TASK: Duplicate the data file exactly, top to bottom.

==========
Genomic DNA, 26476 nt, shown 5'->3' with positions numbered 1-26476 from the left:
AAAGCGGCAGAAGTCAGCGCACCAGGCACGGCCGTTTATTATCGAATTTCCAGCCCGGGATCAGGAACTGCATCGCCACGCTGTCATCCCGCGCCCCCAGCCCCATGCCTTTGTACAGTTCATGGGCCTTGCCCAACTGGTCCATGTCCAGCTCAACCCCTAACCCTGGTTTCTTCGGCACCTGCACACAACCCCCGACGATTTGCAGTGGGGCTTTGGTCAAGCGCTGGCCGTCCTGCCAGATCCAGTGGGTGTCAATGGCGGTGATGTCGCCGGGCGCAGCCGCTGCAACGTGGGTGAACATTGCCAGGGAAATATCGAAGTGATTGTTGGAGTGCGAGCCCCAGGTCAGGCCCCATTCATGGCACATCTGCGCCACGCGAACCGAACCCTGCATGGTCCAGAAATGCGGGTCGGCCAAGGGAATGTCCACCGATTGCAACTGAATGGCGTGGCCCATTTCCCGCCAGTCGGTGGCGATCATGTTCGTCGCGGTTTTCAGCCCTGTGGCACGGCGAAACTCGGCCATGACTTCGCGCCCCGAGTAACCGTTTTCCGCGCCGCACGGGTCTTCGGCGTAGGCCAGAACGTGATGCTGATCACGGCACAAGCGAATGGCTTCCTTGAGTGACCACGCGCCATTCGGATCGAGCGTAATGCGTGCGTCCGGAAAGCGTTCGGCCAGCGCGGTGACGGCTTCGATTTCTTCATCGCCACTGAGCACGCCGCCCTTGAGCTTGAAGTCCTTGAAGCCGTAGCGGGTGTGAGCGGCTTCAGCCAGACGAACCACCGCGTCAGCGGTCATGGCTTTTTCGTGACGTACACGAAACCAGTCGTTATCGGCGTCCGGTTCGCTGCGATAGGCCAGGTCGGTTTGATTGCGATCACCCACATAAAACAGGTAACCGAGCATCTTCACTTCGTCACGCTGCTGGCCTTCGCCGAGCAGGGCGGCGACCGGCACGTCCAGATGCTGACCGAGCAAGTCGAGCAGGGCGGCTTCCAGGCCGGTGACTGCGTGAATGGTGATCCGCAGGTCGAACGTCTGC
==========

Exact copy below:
Genomic DNA, 26476 nt, shown 5'->3' with positions numbered 1-26476 from the left:
AAAGCGGCAGAAGTCAGCGCACCAGGCACGGCCGTTTATTATCGAATTTCCAGCCCGGGATCAGGAACTGCATCGCCACGCTGTCATCCCGCGCCCCCAGCCCCATGCCTTTGTACAGTTCATGGGCCTTGCCCAACTGGTCCATGTCCAGCTCAACCCCTAACCCTGGTTTCTTCGGCACCTGCACACAACCCCCGACGATTTGCAGTGGGGCTTTGGTCAAGCGCTGGCCGTCCTGCCAGATCCAGTGGGTGTCAATGGCGGTGATGTCGCCGGGCGCAGCCGCTGCAACGTGGGTGAACATTGCCAGGGAAATATCGAAGTGATTGTTGGAGTGCGAGCCCCAGGTCAGGCCCCATTCATGGCACATCTGCGCCACGCGAACCGAACCCTGCATGGTCCAGAAATGCGGGTCGGCCAAGGGAATGTCCACCGATTGCAACTGAATGGCGTGGCCCATTTCCCGCCAGTCGGTGGCGATCATGTTCGTCGCGGTTTTCAGCCCTGTGGCACGGCGAAACTCGGCCATGACTTCGCGCCCCGAGTAACCGTTTTCCGCGCCGCACGGGTCTTCGGCGTAGGCCAGAACGTGATGCTGATCACGGCACAAGCGAATGGCTTCCTTGAGTGACCACGCGCCATTCGGATCGAGCGTAATGCGTGCGTCCGGAAAGCGTTCGGCCAGCGCGGTGACGGCTTCGATTTCTTCATCGCCACTGAGCACGCCGCCCTTGAGCTTGAAGTCCTTGAAGCCGTAGCGGGTGTGAGCGGCTTCAGCCAGACGAACCACCGCGTCAGCGGTCATGGCTTTTTCGTGACGTACACGAAACCAGTCGTTATCGGCGTCCGGTTCGCTGCGATAGGCCAGGTCGGTTTGATTGCGATCACCCACATAAAACAGGTAACCGAGCATCTTCACTTCGTCACGCTGCTGGCCTTCGCCGAGCAGGGCGGCGACCGGCACGTCCAGATGCTGACCGAGCAAGTCGAGCAGGGCGGCTTCCAGGCCGGTGACTGCGTGAATGGTGATCCGCAGGTCGAACGTCTGC